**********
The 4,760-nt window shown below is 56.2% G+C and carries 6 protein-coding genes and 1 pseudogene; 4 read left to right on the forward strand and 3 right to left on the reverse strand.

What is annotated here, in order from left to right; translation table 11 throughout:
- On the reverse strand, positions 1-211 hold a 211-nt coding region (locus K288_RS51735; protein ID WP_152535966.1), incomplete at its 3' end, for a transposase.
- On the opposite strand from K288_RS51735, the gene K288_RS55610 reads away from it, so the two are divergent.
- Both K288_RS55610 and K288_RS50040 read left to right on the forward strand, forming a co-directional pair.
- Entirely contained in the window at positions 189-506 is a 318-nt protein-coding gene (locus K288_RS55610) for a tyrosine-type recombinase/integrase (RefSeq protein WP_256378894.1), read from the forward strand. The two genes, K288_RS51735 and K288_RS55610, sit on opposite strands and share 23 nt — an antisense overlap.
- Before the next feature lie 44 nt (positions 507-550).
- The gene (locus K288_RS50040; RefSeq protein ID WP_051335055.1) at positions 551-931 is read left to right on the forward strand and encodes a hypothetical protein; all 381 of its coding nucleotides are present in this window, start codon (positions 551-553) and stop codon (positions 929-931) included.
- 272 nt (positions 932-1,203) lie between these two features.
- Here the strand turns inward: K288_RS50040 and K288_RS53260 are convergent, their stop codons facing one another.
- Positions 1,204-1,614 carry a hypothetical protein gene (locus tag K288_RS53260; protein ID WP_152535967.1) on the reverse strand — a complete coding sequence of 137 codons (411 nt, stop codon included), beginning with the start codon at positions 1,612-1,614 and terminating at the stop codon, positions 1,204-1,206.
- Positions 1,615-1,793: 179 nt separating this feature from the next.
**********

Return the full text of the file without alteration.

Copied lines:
The 4,760-nt window shown below is 56.2% G+C and carries 6 protein-coding genes and 1 pseudogene; 4 read left to right on the forward strand and 3 right to left on the reverse strand.

What is annotated here, in order from left to right; translation table 11 throughout:
- On the reverse strand, positions 1-211 hold a 211-nt coding region (locus K288_RS51735; protein ID WP_152535966.1), incomplete at its 3' end, for a transposase.
- On the opposite strand from K288_RS51735, the gene K288_RS55610 reads away from it, so the two are divergent.
- Both K288_RS55610 and K288_RS50040 read left to right on the forward strand, forming a co-directional pair.
- Entirely contained in the window at positions 189-506 is a 318-nt protein-coding gene (locus K288_RS55610) for a tyrosine-type recombinase/integrase (RefSeq protein WP_256378894.1), read from the forward strand. The two genes, K288_RS51735 and K288_RS55610, sit on opposite strands and share 23 nt — an antisense overlap.
- Before the next feature lie 44 nt (positions 507-550).
- The gene (locus K288_RS50040; RefSeq protein ID WP_051335055.1) at positions 551-931 is read left to right on the forward strand and encodes a hypothetical protein; all 381 of its coding nucleotides are present in this window, start codon (positions 551-553) and stop codon (positions 929-931) included.
- 272 nt (positions 932-1,203) lie between these two features.
- Here the strand turns inward: K288_RS50040 and K288_RS53260 are convergent, their stop codons facing one another.
- Positions 1,204-1,614 carry a hypothetical protein gene (locus tag K288_RS53260; protein ID WP_152535967.1) on the reverse strand — a complete coding sequence of 137 codons (411 nt, stop codon included), beginning with the start codon at positions 1,612-1,614 and terminating at the stop codon, positions 1,204-1,206.
- Positions 1,615-1,793: 179 nt separating this feature from the next.